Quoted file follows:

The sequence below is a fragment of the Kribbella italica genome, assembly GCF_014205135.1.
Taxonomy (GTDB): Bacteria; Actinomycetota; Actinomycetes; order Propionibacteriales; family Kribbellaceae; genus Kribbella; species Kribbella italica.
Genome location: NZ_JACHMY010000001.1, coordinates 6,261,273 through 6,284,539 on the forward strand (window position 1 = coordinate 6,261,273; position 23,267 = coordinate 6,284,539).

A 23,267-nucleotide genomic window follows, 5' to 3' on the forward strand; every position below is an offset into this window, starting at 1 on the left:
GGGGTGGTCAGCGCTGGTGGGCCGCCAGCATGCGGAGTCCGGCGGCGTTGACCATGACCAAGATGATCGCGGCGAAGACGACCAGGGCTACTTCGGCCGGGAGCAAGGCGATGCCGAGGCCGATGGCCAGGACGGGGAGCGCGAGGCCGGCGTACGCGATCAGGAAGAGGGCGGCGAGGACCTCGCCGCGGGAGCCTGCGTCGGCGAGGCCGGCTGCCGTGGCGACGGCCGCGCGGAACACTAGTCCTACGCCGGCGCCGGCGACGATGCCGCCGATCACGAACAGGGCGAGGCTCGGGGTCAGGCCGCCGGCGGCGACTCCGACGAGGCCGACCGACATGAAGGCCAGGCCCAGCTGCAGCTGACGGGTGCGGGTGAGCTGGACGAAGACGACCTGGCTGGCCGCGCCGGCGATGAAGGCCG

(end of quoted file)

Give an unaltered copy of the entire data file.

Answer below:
The sequence below is a fragment of the Kribbella italica genome, assembly GCF_014205135.1.
Taxonomy (GTDB): Bacteria; Actinomycetota; Actinomycetes; order Propionibacteriales; family Kribbellaceae; genus Kribbella; species Kribbella italica.
Genome location: NZ_JACHMY010000001.1, coordinates 6,261,273 through 6,284,539 on the forward strand (window position 1 = coordinate 6,261,273; position 23,267 = coordinate 6,284,539).

A 23,267-nucleotide genomic window follows, 5' to 3' on the forward strand; every position below is an offset into this window, starting at 1 on the left:
GGGGTGGTCAGCGCTGGTGGGCCGCCAGCATGCGGAGTCCGGCGGCGTTGACCATGACCAAGATGATCGCGGCGAAGACGACCAGGGCTACTTCGGCCGGGAGCAAGGCGATGCCGAGGCCGATGGCCAGGACGGGGAGCGCGAGGCCGGCGTACGCGATCAGGAAGAGGGCGGCGAGGACCTCGCCGCGGGAGCCTGCGTCGGCGAGGCCGGCTGCCGTGGCGACGGCCGCGCGGAACACTAGTCCTACGCCGGCGCCGGCGACGATGCCGCCGATCACGAACAGGGCGAGGCTCGGGGTCAGGCCGCCGGCGGCGACTCCGACGAGGCCGACCGACATGAAGGCCAGGCCCAGCTGCAGCTGACGGGTGCGGGTGAGCTGGACGAAGACGACCTGGCTGGCCGCGCCGGCGATGAAGGCCG